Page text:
The seeds of the retiree-health windfall for many companies were planted in the late 1980s, when the Financial Accounting Standards Board, the accounting industry's rule-making body, began to develop standards for reporting retiree-health obligations. Major companies, such as General Electric Co. and International Business Machines Corp., played an active role in the process, suggesting ideas to the accounting board. Companies showed the board computer simulations of how various proposals would affect corporate bottom lines.
Corporations would have preferred not to have to report retiree--medical liability at all. But once that became inevitable, big companies urged the board to give them flexibility in how they projected their retiree-benefit costs, according to people involved in the process. The accounting board went along with many of their suggestions when it issued standard 106.
Jeffrey Petertil, an independent actuary who was an adviser to the accounting-board task force that drafted the new rule, warned in 1992 that standard 106 was so flexible that it would permit companies to overstate or understate their liabilities. But when he expressed this dissenting view in a newspaper opinion piece, his largest client, a major accounting firm, fired him the next day, Mr. Petertil says. He declines to name the firm.
One illustration of the flexibility is the great leeway standard 106 allowed companies to adjust the medical-cost inflation rate used to estimate retiree liability. Having pegged that rate very high early in the decade, companies were able in later years to report income-statement credits that could be used to smooth earnings dips, says Mr. Ciesielski, the independent accounting expert.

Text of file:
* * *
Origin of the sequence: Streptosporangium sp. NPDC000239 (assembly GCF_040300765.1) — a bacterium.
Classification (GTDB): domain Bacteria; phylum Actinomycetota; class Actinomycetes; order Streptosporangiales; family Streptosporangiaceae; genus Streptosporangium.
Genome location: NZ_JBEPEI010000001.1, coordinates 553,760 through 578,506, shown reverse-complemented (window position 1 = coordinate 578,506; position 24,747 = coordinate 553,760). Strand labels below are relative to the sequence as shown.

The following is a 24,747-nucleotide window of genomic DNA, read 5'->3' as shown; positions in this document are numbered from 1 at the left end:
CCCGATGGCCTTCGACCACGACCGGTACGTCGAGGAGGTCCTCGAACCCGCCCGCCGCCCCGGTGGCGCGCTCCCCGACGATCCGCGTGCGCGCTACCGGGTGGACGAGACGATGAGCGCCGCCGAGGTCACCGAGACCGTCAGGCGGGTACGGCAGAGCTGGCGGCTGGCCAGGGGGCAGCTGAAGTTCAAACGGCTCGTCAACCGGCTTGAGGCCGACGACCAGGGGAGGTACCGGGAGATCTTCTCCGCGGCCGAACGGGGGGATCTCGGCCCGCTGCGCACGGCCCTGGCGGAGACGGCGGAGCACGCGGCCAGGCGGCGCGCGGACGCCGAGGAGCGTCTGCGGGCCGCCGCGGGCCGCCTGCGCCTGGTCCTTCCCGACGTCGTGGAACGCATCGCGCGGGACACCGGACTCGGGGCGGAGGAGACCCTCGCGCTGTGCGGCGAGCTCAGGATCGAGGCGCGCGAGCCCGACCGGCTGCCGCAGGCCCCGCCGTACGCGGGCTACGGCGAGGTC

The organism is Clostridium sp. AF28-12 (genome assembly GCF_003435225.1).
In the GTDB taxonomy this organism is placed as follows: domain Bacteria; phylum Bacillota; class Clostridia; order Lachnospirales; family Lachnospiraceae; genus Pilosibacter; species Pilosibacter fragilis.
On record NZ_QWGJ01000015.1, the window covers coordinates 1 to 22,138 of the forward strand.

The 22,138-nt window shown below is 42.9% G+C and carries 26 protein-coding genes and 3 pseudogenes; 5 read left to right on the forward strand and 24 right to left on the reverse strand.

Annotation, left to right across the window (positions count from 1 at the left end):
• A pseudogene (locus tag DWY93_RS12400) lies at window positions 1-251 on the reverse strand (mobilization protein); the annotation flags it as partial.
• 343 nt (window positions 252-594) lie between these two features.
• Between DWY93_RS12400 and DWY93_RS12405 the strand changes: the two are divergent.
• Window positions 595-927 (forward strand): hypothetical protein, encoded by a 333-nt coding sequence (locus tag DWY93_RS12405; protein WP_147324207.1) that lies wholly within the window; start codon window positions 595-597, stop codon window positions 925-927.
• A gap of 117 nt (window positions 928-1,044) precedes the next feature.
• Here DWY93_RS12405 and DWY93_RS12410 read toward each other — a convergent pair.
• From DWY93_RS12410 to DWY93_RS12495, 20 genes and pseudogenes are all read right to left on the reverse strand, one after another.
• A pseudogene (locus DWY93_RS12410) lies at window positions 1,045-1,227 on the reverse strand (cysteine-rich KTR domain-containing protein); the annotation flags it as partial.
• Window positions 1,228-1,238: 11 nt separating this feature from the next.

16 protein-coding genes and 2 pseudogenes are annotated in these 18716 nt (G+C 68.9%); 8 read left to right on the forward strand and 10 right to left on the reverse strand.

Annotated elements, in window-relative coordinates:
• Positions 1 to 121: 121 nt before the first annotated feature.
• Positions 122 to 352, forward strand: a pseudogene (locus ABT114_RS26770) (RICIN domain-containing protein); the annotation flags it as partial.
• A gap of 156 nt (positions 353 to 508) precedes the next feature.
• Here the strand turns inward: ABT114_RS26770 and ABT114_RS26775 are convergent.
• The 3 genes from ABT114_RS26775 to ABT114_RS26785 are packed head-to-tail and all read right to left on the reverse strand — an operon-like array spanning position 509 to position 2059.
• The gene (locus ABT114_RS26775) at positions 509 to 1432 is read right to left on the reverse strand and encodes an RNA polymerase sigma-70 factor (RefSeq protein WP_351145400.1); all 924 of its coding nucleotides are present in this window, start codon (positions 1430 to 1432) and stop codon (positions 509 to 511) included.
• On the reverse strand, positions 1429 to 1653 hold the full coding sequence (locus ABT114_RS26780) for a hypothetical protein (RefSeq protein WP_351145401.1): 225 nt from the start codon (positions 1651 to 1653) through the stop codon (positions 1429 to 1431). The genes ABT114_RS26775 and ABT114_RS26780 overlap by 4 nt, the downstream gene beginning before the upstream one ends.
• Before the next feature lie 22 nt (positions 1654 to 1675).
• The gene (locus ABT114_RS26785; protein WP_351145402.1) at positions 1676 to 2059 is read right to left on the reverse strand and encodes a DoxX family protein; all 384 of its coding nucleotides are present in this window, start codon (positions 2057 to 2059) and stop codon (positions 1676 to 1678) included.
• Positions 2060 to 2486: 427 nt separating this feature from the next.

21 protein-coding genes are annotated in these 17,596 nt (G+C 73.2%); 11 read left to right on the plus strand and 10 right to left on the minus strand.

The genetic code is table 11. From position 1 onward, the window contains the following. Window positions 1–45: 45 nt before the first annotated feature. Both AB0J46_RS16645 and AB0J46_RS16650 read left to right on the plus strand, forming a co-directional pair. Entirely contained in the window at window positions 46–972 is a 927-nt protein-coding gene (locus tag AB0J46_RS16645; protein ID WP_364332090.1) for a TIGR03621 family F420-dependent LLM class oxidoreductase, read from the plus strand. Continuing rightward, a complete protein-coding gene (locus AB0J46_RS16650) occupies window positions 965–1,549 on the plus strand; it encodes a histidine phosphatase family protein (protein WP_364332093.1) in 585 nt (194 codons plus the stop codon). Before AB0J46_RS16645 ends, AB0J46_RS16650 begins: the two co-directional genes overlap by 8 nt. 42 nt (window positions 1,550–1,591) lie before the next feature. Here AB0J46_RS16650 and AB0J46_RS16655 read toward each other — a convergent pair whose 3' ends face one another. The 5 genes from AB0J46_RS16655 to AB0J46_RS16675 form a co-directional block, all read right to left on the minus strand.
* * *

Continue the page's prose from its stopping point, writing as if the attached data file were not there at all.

Sears, for example, initially used a 14% medical-inflation rate to estimate its liability in 1992, which was in line with national trends. By 1997, Sears had lowered its estimate to 11%. In 1998, it slashed the rate again to 6%.
The proportionally huge rate reduction in 1998, along with less generous benefits, permitted the retailer to report credits that allowed its retiree-health plan to contribute income to the company's bottom line. In 1998, the $38 million credit was the equivalent of a 2% increase in operating income.
The rate changes were made at a time when the company was struggling with credit-card delinquencies and weak apparel sales. Mr. Ciesielski says it's fair to assume that Sears and other companies have used credits from these plans "to smooth earnings during rough times."
Ms. Palter, the Sears spokeswoman, confirms the medical-inflation figures but stresses that the company didn't act to smooth its earnings. Sears changed the inflation assumptions "to be consistent with industry trends," she says. "It was a fiduciary duty to be as accurate as we could. Our experience was already showing that our estimates were too high, and the expenses would be lower."
Donnelley was another company that used standard 106 to justify benefit cuts and improve its earnings numbers. The company said in a letter to retirees in October 1992 that the new accounting rule would have "a serious negative impact on our earnings." The letter noted that because of "skyrocketing" health-care costs, the Chicago-based printing company was forced to begin charging retirees for their once-free medical benefits. Otherwise, Donnelley warned, it would fail to remain "competitive."
Thanks to the new fees, the company slashed its annual retiree-medical expense by more than half in 1995. By the next year, Donnelley's retiree-benefits plan was adding income to the company's bottom line. (Donnelley and some other companies also saw their benefits expenses fall, thanks to investment returns in trust funds set up to finance retiree-health benefits.)
A Donnelley spokesman confirms this account but stresses that the company had reserved the right to change retiree benefits.